The Girl Who Didn't Discover Herself on a Park Bench | Teen Ink

The Girl Who Didn't Discover Herself on a Park Bench

December 22, 2015
By Ronz9 SILVER, Oak Park, Illinois
Ronz9 SILVER, Oak Park, Illinois
7 articles 1 photo 0 comments

Favorite Quote:
"Sh*t was divine" - a kid in my philosophy class during a debate on the creation of the universe

Sam sits on her local park bench brainstorming on how to write her college essay. It is fall, and the ragweed pollen count is extremely high. The air smells faintly of damp leaves and apple cider. It’s a beautiful day. Sam’s prompt is: What/who has made you who you are today?

Sam (thinking to herself): Well my mother meeting my father at an ABBA concert and having me is a good start. I got my dad’s eyes and my mom’s nose. And neither of their mouths.

Elderly Lady on park bench adjacent to Sam: uhhhhhhaaaaaCHEW!

Sam: Bless you! Would you like a kleenex?

Lady on park bench adjacent to Sam: I’m okay, but thank you!

Sam (thinking to herself):  Okay, so I’m my freckles, red hair, blue eyes, unproportional torso, weak arms, round face, pizza shaped birthmark, and long toes.

Lady on park bench: uhhhhaaaaAaaaaaChetweW!

Sam (thinking to herself): Thank god, I’m not allergies.

Lady: Excuse me. I’m sorry… is that Kleenex still an offer.

Sam: Yes. Here you go.

Lady: No, it’s okay. I’ll come to you, dear.

The Lady practically skips over.

Lady: What are you up to?

Sam is caught off guard by her youthful prancing and her familiarity.

Sam: Oh just college essays.

Lady: College! Girls go to college these days! I forgot! You know they also don’t enforce kid’s menu age limits? Age is just a suggestion! You can be any age you want. What a great time to be alive.

Sam: I did know that. I always get the kiddie corndog at Freddie’s.

Lady: What are you writing about?

Sam: Who I am.

Lady: Who are you?

Sam: Actually, I was also kind of wondering who you are? I’m Sam.

Lady: I’m Alice. And I think your going to have to get more specific than that.

Sam shows her the long list of physical attributes she scribbled down. Alice takes out a butter knife and a bagel. She appears to be smathering air on her bagel.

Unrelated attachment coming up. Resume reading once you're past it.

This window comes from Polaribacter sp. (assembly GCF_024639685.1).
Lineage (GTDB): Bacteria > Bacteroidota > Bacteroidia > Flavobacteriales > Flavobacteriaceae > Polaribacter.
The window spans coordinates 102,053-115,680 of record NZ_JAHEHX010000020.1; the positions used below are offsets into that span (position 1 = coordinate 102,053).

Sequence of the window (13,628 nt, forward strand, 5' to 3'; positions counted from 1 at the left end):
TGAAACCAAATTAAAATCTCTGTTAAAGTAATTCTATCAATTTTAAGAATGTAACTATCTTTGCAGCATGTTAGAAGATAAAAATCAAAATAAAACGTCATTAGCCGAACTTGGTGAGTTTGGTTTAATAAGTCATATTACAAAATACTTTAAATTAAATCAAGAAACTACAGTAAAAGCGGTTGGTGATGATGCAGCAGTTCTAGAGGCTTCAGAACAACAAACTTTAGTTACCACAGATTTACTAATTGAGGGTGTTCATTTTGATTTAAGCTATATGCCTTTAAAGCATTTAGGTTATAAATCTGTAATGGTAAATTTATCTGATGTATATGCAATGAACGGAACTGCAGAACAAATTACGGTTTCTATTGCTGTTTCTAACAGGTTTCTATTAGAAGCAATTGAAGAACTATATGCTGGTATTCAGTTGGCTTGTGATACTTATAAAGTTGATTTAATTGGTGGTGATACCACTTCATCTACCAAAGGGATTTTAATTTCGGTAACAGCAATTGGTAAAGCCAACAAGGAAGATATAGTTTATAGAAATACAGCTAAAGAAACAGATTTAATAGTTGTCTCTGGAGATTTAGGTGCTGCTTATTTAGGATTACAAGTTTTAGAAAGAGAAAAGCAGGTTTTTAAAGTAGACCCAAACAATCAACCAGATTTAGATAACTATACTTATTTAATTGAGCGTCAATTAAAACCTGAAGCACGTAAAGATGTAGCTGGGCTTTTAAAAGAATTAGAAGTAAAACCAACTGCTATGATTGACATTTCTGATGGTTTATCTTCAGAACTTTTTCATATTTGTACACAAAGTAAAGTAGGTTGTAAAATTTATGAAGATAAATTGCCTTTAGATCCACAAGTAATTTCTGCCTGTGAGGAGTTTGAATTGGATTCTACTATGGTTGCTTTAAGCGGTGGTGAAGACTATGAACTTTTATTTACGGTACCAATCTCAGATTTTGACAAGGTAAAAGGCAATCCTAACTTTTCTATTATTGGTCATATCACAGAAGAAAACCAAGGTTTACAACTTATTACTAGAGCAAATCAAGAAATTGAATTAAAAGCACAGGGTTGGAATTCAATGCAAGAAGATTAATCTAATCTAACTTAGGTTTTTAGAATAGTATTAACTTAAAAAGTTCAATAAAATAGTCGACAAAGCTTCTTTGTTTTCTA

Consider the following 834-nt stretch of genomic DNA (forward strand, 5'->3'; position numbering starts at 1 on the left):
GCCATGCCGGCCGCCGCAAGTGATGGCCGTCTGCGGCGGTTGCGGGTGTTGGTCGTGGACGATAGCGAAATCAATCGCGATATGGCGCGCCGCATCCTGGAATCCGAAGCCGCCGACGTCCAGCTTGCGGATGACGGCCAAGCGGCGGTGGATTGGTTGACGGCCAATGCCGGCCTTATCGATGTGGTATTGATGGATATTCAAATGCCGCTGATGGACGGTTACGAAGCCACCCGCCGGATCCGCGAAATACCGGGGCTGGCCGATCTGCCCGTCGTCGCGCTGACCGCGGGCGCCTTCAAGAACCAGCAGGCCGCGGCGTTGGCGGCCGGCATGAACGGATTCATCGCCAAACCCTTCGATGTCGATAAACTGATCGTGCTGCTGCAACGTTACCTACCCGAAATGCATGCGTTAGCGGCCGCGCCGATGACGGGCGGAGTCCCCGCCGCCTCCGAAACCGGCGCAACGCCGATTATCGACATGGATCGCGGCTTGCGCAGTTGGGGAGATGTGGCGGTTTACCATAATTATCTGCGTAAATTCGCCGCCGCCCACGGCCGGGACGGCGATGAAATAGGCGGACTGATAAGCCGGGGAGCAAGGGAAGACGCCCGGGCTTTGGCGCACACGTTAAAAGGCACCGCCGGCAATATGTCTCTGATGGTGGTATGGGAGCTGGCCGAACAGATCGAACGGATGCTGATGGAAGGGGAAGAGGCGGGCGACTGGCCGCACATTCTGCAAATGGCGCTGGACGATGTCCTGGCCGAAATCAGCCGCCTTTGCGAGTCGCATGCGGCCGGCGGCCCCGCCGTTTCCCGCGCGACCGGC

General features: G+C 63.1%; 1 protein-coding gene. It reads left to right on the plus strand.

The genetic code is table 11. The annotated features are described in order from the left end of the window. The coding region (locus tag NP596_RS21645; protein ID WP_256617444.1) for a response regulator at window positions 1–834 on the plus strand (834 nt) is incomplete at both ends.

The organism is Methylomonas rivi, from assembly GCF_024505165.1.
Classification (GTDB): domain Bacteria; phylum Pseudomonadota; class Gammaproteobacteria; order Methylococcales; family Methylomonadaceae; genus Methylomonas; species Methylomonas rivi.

Alice: Okay, Sam. Let’s say if I cut off your long toes with this butter knife right now, then would you feel like you lost your identity or who you are?

Sam: No! I’d be Sam, but no toes Sam.

Alice: Exactly. So, I think it is safe to say who you are isn’t what you look like or your body. I know I don’t love you for your red hair and blue eyes. I love you for your kindness, sassy attitude, and extensive knowledge of the Louisiana Bayou.

Sam: Well we just met, but thanks! I’m still a little confused. You wouldn’t recognize me by these internal qualities. You can’t even see them. You would say there is Sam because you would see my red hair a few inches above everyone else. It seems that you just infer because you see my body, I, Sam, am also in it. Isn’t that identity?

Alice: Gollygee, you are a smartie! Remember when you didn’t want to watch “Leave it to Beaver”? I asked you why you weren’t acting yourself!

Sam: Umm actually I don’t really remember that. What’s “Leave it to Beaver?”

Alice: See! I’ve had the opportunity to observe you throughout your life and have learned your psychological patterns. Yes, your psychology isn’t directly observable, but it does show in your behavior.

Sam: So, it is safe to assume the body and self have a close connection.

Alice: When I was a girl I shared a fortune cookie with my mother. This witch gave it to us, but, anyways, I woke up the next day ready to go put on my school uniform when I realized I was in my mother’s bed and I had her saggy arms. We got it all figured out, and now I have her saggy arms anyway! See you don’t need to see your body to know if you are yourself.